World War I: 100 Years Later
The True Story of Lawrence of Arabia
His daring raids in World War I made him a legend. But in the Middle East today, the desert warrior’s legacy is written in sand
By Scott Anderson
Smithsonian Magazine | Subscribe
ipping tea and chain-smoking L&M cigarettes in his reception tent in Mudowarra, Sheik Khaled Suleiman al-Atoun waves a hand to the outside, in a generally northern direction. “Lawrence came here, you know?” he says. “Several times. The biggest time was in January of 1918. He and other British soldiers came in armored cars and attacked the Turkish garrison here, but the Turks were too strong and they had to retreat.” He pulls on his cigarette, before adding with a tinge of civic pride: “Yes, the British had a very hard time here.”
Unearthing America’s Lawrence of Arabia, Wendell Phillips
While the sheik was quite correct about the resiliency of the Turkish garrison in Mudowarra—the isolated outpost held out until the final days of World War I—the legendary T.E. Lawrence’s “biggest time” there was open to debate. In Lawrence’s own telling, that incident occurred in September 1917, when he and his Arab followers attacked a troop train just south of town, destroying a locomotive and killing some 70 Turkish soldiers.
The southernmost town in Jordan, Mudowarra was once connected to the outside world by means of that railroad. One of the great civil-engineering projects of the early 20th century, the Hejaz Railway was an attempt by the Ottoman sultan to propel his empire into modernity and knit together his far-flung realm.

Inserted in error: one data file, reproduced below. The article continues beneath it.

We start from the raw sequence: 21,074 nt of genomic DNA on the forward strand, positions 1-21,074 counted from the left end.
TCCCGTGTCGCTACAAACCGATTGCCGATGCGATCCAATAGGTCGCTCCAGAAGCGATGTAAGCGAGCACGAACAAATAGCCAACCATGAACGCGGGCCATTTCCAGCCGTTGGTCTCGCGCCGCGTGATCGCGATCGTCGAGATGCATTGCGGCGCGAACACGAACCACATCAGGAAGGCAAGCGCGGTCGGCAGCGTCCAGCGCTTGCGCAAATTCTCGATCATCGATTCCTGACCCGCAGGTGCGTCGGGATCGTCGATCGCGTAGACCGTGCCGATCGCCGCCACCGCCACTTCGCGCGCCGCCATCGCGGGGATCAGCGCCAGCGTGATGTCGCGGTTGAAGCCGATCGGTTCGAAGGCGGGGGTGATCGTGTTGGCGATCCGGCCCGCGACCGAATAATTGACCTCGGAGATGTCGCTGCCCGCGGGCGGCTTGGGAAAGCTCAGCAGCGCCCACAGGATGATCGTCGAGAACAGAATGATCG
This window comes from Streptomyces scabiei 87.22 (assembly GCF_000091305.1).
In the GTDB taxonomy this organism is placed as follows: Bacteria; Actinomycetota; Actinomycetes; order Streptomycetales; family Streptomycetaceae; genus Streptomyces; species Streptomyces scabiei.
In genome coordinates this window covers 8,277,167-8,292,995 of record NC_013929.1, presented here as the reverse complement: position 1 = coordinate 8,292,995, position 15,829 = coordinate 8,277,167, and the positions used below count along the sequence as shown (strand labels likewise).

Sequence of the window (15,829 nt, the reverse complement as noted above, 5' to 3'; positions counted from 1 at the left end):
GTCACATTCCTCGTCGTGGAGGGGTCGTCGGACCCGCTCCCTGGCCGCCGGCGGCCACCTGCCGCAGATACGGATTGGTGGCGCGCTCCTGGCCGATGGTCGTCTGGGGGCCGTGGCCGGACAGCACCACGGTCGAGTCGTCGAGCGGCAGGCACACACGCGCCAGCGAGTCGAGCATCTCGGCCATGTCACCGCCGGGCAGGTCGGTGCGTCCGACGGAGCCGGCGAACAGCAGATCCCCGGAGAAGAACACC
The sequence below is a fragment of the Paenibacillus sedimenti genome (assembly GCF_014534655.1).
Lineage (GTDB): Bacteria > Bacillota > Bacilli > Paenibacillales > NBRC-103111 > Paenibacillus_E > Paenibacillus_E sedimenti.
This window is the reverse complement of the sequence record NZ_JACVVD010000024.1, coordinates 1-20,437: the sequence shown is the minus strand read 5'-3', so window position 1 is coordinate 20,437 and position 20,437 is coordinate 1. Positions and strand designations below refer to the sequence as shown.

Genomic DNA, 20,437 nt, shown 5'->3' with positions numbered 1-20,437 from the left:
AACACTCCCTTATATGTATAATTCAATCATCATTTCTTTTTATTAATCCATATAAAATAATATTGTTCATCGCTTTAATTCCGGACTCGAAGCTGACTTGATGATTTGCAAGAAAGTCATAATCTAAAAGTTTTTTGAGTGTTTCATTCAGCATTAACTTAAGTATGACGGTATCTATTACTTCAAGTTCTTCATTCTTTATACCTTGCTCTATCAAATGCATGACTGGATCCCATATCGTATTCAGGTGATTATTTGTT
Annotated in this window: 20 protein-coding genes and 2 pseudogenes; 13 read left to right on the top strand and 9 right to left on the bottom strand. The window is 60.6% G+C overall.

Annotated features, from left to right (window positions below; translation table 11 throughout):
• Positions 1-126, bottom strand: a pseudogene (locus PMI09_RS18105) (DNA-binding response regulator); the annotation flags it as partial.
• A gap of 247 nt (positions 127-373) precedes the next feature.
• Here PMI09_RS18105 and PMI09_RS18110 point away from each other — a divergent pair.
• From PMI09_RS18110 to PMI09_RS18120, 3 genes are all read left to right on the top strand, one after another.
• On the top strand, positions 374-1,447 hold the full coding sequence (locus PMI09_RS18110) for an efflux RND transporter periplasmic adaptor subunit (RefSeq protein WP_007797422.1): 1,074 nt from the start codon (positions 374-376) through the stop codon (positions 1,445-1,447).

By 1914, the only remaining gap in the line was located in the mountains of southern Turkey. When that tunneling work was finished, it would have been theoretically possible to travel from the Ottoman capital of Constantinople all the way to the Arabian city of Medina, 1,800 miles distant, without ever touching the ground. Instead, the Hejaz Railway fell victim to World War I. For nearly two years, British demolition teams, working with their Arab rebel allies, methodically attacked its bridges and isolated depots, quite rightly perceiving the railroad as the Achilles’ heel of the Ottoman enemy, the supply line linking its isolated garrisons to the Turkish heartland.
Read more: http://www.smithsonianmag.com/...951857/#zx42wLgMqozboIpA.99
Give the gift of Smithsonian magazine for only $12! http://bit.ly/1cGUiGv
Follow us: @SmithsonianMag on Twitter